Voyage of HMS Beagle (1831-1836)
Some of our most famous specimens were collected by Charles Darwin and Captain Robert FitzRoy during the round-the-world voyage of HMS Beagle between 1831 and 1836.
Charles Darwin boarded the HMS Beagle as a gentleman companion for Captain Robert FitzRoy, to share in his scientific interests. Darwin certainly achieved this, keeping detailed notebooks of geology and zoology as well as collecting specimens. for its long surveying mission.
Darwin collected nearly 500 bird skins, whole birds preserved in spirit, various bird parts and a small number of nests and eggs.
Darwin gave the majority of his collection to the museum of the Zoological Society of London (ZSL), where the specimens were examined by the renowned ornithologist John Gould. Thirty-nine new species and subspecies of bird were subsequently described.
Galapagos finches, commonly known as Darwin’s finches are the most well known species Darwin discovered and are often credited as the inspiration for his ideas on evolution.
In fact it was Gould who recognised that the finches were closely related. Darwin originally recorded them as being from a range of different bird families.
In fact the differences Darwin noted between varieties of mockingbirds on separate Galapagos islands are more likely to have inspired his ideas.
In 1855, the ZSL museum was broken up and the collections dispersed. Although the British Museum had first pick of the bird specimens, some of Darwin’s specimens were scattered across other public and private collections.
Over time, many of these specimens reached the Natural History Museum, making it the largest single collection of Darwin’s Beagle voyage birds with nearly 200 specimens. Nevertheless, nearly half the original collection remains unaccounted for; the remainder of known specimens are spread across seven other collections. Detailed documentation of Darwin’s bird collection is given by F.D.Steinheimer, Journal of Ornithology, 145: 300-320, 2004.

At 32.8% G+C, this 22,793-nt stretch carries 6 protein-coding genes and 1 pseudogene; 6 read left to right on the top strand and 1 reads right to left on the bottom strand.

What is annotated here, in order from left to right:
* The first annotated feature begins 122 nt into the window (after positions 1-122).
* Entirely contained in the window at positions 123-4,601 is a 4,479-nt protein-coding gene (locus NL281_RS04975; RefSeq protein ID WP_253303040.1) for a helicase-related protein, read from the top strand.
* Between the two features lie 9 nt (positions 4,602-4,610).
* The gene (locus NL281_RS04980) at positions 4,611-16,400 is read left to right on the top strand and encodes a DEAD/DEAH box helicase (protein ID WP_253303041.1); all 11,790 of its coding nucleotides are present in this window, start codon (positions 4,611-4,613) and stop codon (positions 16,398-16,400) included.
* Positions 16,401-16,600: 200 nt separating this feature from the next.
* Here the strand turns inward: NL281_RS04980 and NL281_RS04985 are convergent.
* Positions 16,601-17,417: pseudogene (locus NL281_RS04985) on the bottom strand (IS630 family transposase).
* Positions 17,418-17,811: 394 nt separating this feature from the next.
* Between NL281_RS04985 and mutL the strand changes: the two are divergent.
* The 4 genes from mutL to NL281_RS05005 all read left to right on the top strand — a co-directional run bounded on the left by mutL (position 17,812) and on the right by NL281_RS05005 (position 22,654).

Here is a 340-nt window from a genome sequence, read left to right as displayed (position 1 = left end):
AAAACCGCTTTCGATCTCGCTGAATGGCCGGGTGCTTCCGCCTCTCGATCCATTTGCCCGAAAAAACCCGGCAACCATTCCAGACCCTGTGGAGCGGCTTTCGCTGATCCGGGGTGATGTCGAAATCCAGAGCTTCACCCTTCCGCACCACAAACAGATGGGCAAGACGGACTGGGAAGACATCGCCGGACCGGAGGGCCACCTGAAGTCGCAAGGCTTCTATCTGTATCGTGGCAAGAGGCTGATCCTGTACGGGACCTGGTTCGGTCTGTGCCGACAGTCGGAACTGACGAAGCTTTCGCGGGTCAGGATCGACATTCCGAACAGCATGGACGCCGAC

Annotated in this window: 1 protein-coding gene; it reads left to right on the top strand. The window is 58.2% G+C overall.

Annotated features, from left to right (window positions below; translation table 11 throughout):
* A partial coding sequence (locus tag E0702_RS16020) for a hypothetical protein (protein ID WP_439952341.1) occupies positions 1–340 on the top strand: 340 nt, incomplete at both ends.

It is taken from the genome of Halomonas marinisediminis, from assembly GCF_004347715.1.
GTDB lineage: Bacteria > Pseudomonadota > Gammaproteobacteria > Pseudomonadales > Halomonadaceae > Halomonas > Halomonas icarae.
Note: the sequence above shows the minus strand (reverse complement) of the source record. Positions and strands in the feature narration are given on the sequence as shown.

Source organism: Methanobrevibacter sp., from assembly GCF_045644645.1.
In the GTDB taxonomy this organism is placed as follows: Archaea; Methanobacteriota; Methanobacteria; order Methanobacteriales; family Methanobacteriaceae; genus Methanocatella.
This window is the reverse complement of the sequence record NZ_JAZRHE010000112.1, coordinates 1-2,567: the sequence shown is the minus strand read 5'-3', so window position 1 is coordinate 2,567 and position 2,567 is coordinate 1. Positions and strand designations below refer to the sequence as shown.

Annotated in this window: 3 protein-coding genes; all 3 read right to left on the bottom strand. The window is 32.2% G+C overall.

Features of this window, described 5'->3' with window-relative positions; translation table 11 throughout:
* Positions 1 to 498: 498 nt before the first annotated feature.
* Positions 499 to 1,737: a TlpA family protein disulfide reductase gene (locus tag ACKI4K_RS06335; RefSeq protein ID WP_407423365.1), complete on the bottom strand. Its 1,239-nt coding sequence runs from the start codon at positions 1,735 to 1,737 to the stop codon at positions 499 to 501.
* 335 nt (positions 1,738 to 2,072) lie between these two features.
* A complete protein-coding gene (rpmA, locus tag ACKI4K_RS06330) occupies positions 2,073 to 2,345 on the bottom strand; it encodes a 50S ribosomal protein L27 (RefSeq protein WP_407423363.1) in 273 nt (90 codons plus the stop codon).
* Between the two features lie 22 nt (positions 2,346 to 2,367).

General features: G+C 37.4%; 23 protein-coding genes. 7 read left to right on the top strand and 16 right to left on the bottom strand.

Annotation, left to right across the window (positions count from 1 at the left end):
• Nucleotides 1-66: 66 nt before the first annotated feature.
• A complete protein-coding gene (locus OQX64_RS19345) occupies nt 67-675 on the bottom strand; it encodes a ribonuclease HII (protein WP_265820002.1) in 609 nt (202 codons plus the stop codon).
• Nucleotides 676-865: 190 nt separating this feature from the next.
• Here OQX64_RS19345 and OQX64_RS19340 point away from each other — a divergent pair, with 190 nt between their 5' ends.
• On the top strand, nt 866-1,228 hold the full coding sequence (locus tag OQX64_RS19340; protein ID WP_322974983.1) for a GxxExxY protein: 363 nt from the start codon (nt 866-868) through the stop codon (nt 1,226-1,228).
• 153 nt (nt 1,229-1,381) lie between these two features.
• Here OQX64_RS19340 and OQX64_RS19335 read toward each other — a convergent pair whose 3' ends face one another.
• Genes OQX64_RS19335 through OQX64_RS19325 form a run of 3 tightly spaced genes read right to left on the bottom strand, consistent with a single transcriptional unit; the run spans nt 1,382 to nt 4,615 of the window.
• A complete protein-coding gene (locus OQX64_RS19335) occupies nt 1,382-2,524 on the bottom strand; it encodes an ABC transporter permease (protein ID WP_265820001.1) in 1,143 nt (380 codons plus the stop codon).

Captain FitzRoy was also tasked with gathering specimens as a representative of the Royal Navy. His bird skins were given to the British Museum, of which nearly 200 specimens still survive, representing almost the entire original collection.
The Bird Group is currently working to trace the history of FitzRoy’s birds, in particular to link them back to surviving archives in order to restore their full data.
We are examining the similarities and differences between Darwin’s and FitzRoy’s collections to determine the role that FitzRoy’s collection may have played in helping Darwin develop his revolutionary ideas.
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The Bird collection is being digitised